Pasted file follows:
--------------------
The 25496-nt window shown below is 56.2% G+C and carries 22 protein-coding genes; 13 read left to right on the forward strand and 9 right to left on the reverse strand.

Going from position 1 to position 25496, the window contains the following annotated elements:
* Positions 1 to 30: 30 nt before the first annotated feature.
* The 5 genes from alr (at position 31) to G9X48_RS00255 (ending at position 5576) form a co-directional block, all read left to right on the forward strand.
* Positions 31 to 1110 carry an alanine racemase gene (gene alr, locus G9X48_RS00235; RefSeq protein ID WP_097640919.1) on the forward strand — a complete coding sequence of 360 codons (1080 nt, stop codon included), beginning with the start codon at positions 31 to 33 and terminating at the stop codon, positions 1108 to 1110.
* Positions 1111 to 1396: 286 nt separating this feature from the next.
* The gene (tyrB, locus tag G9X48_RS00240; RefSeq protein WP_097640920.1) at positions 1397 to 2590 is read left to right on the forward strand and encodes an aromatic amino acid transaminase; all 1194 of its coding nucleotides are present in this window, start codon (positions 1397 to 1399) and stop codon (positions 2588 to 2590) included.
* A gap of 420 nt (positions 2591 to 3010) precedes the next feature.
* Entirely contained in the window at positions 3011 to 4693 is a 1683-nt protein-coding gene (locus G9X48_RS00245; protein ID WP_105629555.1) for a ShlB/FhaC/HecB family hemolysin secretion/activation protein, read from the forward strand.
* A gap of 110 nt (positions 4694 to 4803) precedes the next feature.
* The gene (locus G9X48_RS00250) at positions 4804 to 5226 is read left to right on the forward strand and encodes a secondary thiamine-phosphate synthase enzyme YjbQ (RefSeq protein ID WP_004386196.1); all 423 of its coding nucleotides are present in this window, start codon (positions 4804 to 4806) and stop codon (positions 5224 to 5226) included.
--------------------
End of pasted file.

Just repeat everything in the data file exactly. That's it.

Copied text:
The 25496-nt window shown below is 56.2% G+C and carries 22 protein-coding genes; 13 read left to right on the forward strand and 9 right to left on the reverse strand.

Going from position 1 to position 25496, the window contains the following annotated elements:
* Positions 1 to 30: 30 nt before the first annotated feature.
* The 5 genes from alr (at position 31) to G9X48_RS00255 (ending at position 5576) form a co-directional block, all read left to right on the forward strand.
* Positions 31 to 1110 carry an alanine racemase gene (gene alr, locus G9X48_RS00235; RefSeq protein ID WP_097640919.1) on the forward strand — a complete coding sequence of 360 codons (1080 nt, stop codon included), beginning with the start codon at positions 31 to 33 and terminating at the stop codon, positions 1108 to 1110.
* Positions 1111 to 1396: 286 nt separating this feature from the next.
* The gene (tyrB, locus tag G9X48_RS00240; RefSeq protein WP_097640920.1) at positions 1397 to 2590 is read left to right on the forward strand and encodes an aromatic amino acid transaminase; all 1194 of its coding nucleotides are present in this window, start codon (positions 1397 to 1399) and stop codon (positions 2588 to 2590) included.
* A gap of 420 nt (positions 2591 to 3010) precedes the next feature.
* Entirely contained in the window at positions 3011 to 4693 is a 1683-nt protein-coding gene (locus G9X48_RS00245; protein ID WP_105629555.1) for a ShlB/FhaC/HecB family hemolysin secretion/activation protein, read from the forward strand.
* A gap of 110 nt (positions 4694 to 4803) precedes the next feature.
* The gene (locus G9X48_RS00250) at positions 4804 to 5226 is read left to right on the forward strand and encodes a secondary thiamine-phosphate synthase enzyme YjbQ (RefSeq protein ID WP_004386196.1); all 423 of its coding nucleotides are present in this window, start codon (positions 4804 to 4806) and stop codon (positions 5224 to 5226) included.